Parla & Gill: Tasting Rome

Katie Parla and Kristina Gill

What do you get in Tasting Rome: Fresh Flavors & Forgotten Recipes from an Ancient City (Clarkson Potter 2016) by Katie Parla and Kristina Gill?

A visually stunning book that captures the food, the neighborhoods, the architecture, and the people of Rome in a truly personal way.

We both loved documenting Rome’s lost recipes and contemporary innovations and were eager to share dishes and stories that only a fully immersed Rome dweller could know. We enjoy celebrating new flavors and breaking down the stereotype that Roman food must be hypertrational in order to be authentic. (p. 12)

Rather than being jam-packed with recipes, the authors carefully choose the recipes they present and match them with photographs and essays on Roman food, restaurants, and products.

Tasting Room by Katie Parla and Kristina GillFor example, take a close look at Snacks, Starters, and Street Food. Rome has few cold months, so eating outdoors is popular. Light snacks are key. The first recipe is for Suppli Classici, or rice croquettes (pp. 38-9) “A crispy exterior gives way to a rich mixture of rice, chicken livers, pork sausage in a tomato-based sauce. The ‘surprise’ is a bit of melted mozzarella in the center.” The photograph of cracked open croquettes with cheese oozing from the center beats any kid’s dream of oozing pizza cheese. The following recipes are variations on the rice croquettes, with Pecorino Romano and Black Pepper (pp. 40-1), and Radicchio and Gorgonzola (pp. 42-3). In the photographs, there are street scenes of men chatting and snacking, and people in a café presumably about to order a suppli classici. If you aren’t hungry already, you will be.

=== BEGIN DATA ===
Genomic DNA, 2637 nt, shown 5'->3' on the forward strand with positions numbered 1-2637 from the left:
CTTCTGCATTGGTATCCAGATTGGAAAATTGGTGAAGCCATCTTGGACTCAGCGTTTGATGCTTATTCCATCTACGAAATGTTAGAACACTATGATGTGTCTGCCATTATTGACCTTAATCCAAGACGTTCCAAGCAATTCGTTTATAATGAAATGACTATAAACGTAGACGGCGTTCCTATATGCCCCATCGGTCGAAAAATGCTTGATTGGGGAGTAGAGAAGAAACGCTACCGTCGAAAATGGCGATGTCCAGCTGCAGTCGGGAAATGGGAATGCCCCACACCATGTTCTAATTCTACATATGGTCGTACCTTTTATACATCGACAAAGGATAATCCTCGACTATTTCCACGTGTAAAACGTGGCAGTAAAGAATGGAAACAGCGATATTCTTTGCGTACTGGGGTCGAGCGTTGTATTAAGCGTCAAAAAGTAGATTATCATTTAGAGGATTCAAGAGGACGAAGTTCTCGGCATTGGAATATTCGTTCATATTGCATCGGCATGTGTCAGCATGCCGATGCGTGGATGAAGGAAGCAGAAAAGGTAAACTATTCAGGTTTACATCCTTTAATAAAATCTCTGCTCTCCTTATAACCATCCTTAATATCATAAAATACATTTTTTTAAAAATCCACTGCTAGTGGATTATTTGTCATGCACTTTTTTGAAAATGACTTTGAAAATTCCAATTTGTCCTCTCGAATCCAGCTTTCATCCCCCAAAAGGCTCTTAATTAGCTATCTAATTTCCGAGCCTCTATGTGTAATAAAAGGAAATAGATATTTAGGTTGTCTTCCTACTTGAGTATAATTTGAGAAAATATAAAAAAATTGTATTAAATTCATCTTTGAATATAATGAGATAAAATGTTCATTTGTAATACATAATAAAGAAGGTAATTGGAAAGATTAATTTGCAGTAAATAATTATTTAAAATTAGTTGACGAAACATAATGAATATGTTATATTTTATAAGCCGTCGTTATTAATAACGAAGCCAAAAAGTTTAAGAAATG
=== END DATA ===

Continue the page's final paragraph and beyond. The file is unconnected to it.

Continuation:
Torta Rustica (pp. 46-9) is Italy’s answer to spanakopita or vegetable quiche – a puff pastry tart filled with greens (dandelion and chard) and ricotta, eggs and spices. The pictures show a pretty lattice top and deep green within. It’s perfect for an appetizer or a light lunch, with hopes for a good chunk left over for another meal.

They include an essay on Trapizzino, a modern take on a stuffed triangular sandwich, invented by Stefano Callegari (p. 51). The authors are excited by its possibilities – filled with Lingua in Salsa Verde (p. 139) or Pollo all Romana (p. 89) or even East African Zighini. “When viewed as a whole, his trapizzino menu perfectly encapsulates Rome’s local flavors, both native and imported.” This isn’t a city frozen in time by its ancient architecture – but a vibrant, inventive city.

Some of the recipes are as simple as Fave, Peccorino, e Corallina or Fava Beans, Pecorino, and Salami (p. 56) that could be eaten to celebrate May Day or any other day you can find fresh fava beans. The lovely green beans, the white cheese, and the red salami marry salty to sweet and peppery perfectly.

There are plenty more dishes to explore from fried squash blossoms to crostini and bruschetta in this first chapter.

Perhaps we were wrong: this is a book jam packed with recipes – recipes you want to cook and enjoy. It will also make you long to go to Rome again. Tasting Rome is like having a private tour guide whose specialty is tantalizingly good food.

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